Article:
The energy resource referred to as natural gas is mainly made up of methane. This molecule has one carbon atom and four hydrogen atoms. When found in its natural state, there are many other gases present that must be removed before the consumer can use it. The other gases are ethane, propane, butanes, and pentanes, along with other larger molecules. It is part of the process of this gas and then sulfur dioxide in small quantities is added. This is done because methane is a colorless, odorless gas and the t-butyl mercaptan is added so a leak of this gas can be recognized because of the explosive nature of the gas.
Natural gas can be found in many places where other energy sources are found because they all rely on the decaying of organic matter for them to materialize. This is evident from the many coal mine explosions when a pocket of this gas is found and leaks into the mine shafts.
Nearly all oil wells have this gas present in the oil itself. In the 1800s and the early 1900s, this gas was not generally sold because the linguistics of transporting and storing it was not cost efficient. As a result, most of this gas was just burnt off at the oil well itself. These types of deposits are called fossil natural gas or associated. Non-associated deposits are referring to deposits of this gas that are isolated from other energy deposits.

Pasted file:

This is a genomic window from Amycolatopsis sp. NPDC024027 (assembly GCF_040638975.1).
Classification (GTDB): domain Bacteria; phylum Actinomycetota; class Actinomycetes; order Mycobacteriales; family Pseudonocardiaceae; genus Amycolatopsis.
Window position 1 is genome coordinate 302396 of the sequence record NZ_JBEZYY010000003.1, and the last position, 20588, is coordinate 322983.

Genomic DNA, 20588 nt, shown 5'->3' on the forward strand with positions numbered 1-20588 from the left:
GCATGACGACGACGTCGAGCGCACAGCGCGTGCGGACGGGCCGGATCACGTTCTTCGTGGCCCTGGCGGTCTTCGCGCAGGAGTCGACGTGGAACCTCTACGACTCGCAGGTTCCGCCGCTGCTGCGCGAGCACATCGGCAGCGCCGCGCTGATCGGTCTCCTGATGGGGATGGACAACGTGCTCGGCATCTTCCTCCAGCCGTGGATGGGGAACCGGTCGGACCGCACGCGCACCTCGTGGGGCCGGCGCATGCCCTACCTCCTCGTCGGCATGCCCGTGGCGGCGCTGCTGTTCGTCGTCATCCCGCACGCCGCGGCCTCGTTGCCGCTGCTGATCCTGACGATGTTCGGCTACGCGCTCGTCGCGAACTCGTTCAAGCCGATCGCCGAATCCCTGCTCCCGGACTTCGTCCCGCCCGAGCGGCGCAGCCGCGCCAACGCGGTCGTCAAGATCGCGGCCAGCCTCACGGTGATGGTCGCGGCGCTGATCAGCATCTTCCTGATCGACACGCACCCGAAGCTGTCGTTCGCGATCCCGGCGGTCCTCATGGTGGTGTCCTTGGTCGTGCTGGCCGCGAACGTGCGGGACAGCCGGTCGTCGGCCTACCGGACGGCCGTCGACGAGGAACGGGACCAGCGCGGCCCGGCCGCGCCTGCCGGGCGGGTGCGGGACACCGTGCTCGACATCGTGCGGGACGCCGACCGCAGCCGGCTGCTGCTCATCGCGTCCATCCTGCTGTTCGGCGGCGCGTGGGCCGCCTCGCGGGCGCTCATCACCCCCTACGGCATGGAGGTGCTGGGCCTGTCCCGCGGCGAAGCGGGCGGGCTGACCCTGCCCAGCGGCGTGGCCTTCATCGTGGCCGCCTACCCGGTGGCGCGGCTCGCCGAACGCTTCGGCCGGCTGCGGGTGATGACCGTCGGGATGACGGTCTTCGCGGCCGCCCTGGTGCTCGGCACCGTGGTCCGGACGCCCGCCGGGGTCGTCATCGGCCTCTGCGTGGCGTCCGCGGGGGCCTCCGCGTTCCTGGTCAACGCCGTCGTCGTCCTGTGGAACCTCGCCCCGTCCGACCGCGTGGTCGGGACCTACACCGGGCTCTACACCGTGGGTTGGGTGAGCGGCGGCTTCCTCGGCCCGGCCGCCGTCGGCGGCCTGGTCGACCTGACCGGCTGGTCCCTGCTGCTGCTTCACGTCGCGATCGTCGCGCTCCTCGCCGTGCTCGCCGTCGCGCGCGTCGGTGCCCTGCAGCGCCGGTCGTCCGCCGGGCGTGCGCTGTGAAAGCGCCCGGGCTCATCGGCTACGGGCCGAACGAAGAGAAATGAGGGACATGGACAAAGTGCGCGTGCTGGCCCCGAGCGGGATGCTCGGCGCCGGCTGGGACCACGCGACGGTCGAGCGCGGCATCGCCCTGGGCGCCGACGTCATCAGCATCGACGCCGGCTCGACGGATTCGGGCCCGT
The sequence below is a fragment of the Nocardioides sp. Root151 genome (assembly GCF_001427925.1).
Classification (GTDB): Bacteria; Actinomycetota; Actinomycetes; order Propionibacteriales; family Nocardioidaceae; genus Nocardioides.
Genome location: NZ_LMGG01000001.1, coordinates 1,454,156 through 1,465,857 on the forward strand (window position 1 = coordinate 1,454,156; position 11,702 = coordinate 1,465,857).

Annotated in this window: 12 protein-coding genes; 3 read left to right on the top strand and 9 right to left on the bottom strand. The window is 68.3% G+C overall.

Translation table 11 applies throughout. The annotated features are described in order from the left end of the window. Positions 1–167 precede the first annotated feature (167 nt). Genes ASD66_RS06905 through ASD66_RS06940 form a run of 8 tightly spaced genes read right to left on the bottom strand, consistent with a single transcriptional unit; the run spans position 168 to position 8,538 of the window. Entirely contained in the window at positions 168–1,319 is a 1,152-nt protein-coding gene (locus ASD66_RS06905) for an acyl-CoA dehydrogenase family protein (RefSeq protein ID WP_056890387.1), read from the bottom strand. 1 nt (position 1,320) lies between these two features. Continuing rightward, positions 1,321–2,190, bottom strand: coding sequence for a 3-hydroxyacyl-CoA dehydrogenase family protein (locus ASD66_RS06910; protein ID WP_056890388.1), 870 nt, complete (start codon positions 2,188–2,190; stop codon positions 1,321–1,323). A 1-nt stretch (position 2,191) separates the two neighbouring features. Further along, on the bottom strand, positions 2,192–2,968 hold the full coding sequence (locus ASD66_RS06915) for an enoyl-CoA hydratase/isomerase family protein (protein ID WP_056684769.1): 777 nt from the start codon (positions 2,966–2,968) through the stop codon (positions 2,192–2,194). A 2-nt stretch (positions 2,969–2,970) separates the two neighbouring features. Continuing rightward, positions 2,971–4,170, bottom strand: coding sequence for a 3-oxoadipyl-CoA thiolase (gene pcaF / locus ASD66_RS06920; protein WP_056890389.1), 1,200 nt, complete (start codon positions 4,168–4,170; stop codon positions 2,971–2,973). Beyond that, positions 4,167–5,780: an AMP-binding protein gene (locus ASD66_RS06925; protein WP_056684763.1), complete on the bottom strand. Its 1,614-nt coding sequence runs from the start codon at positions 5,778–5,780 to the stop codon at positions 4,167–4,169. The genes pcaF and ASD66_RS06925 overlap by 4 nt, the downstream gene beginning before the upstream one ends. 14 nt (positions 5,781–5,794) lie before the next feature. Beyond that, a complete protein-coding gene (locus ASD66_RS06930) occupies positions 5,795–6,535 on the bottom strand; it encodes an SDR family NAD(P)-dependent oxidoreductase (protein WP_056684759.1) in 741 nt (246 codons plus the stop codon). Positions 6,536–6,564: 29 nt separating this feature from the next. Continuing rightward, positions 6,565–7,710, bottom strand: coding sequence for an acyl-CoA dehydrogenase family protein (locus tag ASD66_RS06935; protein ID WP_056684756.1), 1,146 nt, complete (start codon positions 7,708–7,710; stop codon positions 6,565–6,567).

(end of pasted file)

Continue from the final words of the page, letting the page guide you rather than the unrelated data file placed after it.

Other types of deposits where gas is found are referred to as resource gases. These include sour gas, shale gas, tight gas and, of course, coal bed methane.
The shale gas is the most common source other than the associated gas that is found in the Marcellus shale deposit in the Appalachian Basin. In 2008, there was an estimated 500 trillion cubic feet of natural gas deposits to be present just waiting to be extracted. This is a great domestic energy resource that our country is taking advantage of in a positive manner.